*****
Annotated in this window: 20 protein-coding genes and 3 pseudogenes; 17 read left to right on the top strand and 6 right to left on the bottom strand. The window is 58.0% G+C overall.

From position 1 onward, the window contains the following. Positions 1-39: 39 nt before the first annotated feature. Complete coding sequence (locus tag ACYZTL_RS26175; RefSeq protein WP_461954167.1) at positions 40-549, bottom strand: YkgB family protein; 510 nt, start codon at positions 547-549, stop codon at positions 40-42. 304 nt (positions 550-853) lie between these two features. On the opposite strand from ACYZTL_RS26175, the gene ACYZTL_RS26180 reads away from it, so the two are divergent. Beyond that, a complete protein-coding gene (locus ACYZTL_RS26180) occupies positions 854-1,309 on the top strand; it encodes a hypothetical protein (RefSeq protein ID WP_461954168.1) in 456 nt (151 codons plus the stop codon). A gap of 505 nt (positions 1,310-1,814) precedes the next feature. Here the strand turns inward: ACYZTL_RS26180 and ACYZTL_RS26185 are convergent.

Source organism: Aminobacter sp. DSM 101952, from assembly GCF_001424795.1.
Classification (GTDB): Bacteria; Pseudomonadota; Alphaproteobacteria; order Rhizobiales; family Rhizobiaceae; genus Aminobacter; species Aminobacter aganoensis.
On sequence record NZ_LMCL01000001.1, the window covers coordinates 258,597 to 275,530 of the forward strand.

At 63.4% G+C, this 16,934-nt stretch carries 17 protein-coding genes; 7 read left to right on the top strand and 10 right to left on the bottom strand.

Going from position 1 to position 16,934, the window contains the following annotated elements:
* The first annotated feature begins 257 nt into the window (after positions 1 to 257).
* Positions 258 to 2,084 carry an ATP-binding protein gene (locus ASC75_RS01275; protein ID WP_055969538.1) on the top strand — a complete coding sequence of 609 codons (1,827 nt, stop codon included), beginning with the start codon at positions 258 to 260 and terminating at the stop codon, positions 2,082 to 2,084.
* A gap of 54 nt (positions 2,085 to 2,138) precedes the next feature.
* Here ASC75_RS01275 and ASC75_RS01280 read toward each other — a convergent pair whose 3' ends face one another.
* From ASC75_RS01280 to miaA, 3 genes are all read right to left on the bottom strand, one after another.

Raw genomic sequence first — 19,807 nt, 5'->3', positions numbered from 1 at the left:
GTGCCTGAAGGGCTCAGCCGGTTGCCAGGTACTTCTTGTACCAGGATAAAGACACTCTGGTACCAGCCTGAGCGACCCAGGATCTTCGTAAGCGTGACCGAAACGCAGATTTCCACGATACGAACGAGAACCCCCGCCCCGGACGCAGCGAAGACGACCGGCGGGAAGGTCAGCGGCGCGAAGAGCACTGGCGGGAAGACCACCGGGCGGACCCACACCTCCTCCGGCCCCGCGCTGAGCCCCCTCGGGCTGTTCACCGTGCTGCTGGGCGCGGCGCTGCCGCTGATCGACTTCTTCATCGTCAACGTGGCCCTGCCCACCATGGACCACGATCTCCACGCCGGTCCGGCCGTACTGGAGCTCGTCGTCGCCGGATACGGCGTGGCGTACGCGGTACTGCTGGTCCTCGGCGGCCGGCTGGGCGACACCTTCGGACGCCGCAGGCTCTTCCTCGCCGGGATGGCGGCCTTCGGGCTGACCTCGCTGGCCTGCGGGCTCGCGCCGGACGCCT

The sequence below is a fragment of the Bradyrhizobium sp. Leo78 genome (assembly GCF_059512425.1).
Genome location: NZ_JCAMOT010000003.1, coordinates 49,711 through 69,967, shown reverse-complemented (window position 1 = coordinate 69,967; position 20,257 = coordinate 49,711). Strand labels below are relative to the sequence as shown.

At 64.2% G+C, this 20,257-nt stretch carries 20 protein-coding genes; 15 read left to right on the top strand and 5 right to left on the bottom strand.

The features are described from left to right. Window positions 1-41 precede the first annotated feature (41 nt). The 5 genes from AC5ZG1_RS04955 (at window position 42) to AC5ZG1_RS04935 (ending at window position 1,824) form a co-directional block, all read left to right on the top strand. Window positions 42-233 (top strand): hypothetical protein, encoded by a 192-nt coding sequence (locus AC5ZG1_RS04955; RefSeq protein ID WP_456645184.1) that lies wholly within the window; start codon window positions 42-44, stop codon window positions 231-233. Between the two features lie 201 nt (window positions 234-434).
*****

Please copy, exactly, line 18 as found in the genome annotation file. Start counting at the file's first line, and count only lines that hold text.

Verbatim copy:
The features are described from left to right. Window positions 1-41 precede the first annotated feature (41 nt). The 5 genes from AC5ZG1_RS04955 (at window position 42) to AC5ZG1_RS04935 (ending at window position 1,824) form a co-directional block, all read left to right on the top strand. Window positions 42-233 (top strand): hypothetical protein, encoded by a 192-nt coding sequence (locus AC5ZG1_RS04955; RefSeq protein ID WP_456645184.1) that lies wholly within the window; start codon window positions 42-44, stop codon window positions 231-233. Between the two features lie 201 nt (window positions 234-434).